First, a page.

I think Guardians Of The Galaxy fans everywhere gave a little cheer when it was announced that Kurt Russell would play Peter Quill’s father. How could they not? It’s Kurt Russell, one of the coolest guys in the biz, kind of perfect to play Star Lord’s mysterious father.
When I spoke to Chris Pratt, it was quickly evident that Kurt Russell is, in real life, everything you hoped he would be. And after having the chance to meet him in person, I can assure you that he has ever ounce of that Kurt Russell swagger off screen as on screen. And I can’t wait to see what he brings to Guardians of the Galaxy Vol 2 as he brings Peter Quill’s father to life as Ego, the Living Planet.
Thank you to Disney for inviting me to interview cast and crew on set.
Guardians Of The Galaxy Vol 2 Kurt Russell Interview
We didn’t know much, anything really, when we met with Kurt Russell on the set of Guardians of the Galaxy Vol 2, and Kurt Russell was tight lipped about any spoilers. But obviously it was still a pinch-worthy moment to hang out with him on set and talk about the movie in between takes.
On his role in Guardians of the Galaxy Vol 2:
I’m his father, and he’s a man of adventure and it’s a very full role. You have to play a lot of different types of scenes where we are emotionally very different. We get to explore a lot of Peter Quill’s past. You’ll learn a lot about where he comes from and why he is what he is. He’s coming from a position of having wondered about who his father was all his whole life, and it’s me.
On getting the part of Peter Quill’s father:
I was doing a publicity trip for Hateful Eight and suddenly one day all the reporters I ran into, everybody was saying, ‘Are you gonna do Guardians of the Galaxy?’ I’d never heard of Guardians of the Galaxy. ‘Are you gonna be Peter Quill’s father?’
I never had been involved in being asked about a character before I’d done it as much as that. I suddenly realized that this movie must have been very popular, and for some reason the audience cared about who his father was gonna be. So I said, “Well, I don’t know. I’ll see what it’s like.”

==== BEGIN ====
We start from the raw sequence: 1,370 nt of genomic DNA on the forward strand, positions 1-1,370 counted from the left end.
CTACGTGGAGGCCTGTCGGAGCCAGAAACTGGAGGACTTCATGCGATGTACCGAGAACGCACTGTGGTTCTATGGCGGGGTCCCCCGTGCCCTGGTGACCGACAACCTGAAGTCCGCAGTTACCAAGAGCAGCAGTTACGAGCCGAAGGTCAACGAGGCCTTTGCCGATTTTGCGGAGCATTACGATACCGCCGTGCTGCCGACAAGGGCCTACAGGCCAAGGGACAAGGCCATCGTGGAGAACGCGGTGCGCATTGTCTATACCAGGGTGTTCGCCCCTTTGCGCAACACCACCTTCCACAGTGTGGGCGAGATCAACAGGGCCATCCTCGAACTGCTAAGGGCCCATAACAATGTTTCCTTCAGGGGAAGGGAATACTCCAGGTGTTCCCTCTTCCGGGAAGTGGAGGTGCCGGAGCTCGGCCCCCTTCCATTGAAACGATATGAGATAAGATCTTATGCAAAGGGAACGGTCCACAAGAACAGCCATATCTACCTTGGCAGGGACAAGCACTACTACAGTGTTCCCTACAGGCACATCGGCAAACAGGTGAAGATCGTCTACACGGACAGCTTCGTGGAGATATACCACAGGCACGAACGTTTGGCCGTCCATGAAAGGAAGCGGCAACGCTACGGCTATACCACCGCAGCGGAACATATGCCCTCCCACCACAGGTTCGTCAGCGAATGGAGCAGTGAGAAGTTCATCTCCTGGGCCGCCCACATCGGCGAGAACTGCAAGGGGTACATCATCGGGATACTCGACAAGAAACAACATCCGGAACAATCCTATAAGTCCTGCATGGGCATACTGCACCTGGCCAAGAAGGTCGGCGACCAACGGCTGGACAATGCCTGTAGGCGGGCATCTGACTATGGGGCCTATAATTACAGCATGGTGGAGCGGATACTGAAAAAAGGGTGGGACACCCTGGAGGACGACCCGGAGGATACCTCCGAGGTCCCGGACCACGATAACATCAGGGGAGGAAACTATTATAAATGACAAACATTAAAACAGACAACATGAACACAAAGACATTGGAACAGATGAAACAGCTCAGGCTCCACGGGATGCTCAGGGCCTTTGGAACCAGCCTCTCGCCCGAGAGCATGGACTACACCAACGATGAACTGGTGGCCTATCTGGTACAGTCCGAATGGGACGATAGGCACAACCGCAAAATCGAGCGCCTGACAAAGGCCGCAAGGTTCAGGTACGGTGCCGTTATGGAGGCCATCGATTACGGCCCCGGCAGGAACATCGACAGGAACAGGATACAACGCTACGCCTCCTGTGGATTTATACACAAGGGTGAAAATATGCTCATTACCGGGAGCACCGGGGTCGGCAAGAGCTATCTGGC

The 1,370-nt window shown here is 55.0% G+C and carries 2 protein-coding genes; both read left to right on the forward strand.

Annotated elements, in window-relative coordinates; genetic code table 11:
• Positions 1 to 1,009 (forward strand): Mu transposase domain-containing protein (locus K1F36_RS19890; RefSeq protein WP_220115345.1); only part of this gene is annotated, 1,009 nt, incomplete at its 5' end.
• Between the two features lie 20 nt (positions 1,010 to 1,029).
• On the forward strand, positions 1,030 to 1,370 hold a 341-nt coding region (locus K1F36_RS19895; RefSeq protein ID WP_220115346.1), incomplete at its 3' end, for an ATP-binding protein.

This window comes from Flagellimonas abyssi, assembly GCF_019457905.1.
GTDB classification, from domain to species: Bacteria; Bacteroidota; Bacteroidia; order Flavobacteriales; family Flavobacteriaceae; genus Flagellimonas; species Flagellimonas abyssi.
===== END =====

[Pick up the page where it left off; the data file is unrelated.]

I read the script and I watched the movie, and I got the jest of the feeling of what the Guardians of the Galaxy world is like. I’ve done a lot of movies in the past, connect some dots there. I get very much why I’d be a good person to play the dad with the script that I had, so that was why this is gonna be fun to do. It’s turned out to be a blast. Chris is great, and the whole cast is great. And James, it’s fun to always work with someone who really knows what they wanna do, what they wanna show and pull off and try to create.
On the importance of music to his character:
It will be quite important. There’s a strong connection to music, particular songs. It’s a big part of this world, and he continues that theme very, very strongly.
On working in a world of CGI:
I’ve always been an actor that responds to the world around me, so the spontaneity is different. When we did Tombstone there was a scene where I was walking with Dana Delany. The wind was blowing that day a little bit and so it was blowing some of the cotton wood around, and one was gonna blow on her face so I just picked it like that and it was part of the scene and it was very organic.
That won’t happen [with CGI], so you have to invent that. That’s kind of fun to do. Chris and I did some stuff when we first got together, and he really knows that he’s my son and that I’m his father and I know that he’s my son and we’re doing this really cool thing and there’s nothing there. And he and I looked at each other and we were imagining things, but we were imagining the same things so that was fun to play with. It’ll be fun for us to see that physicalized.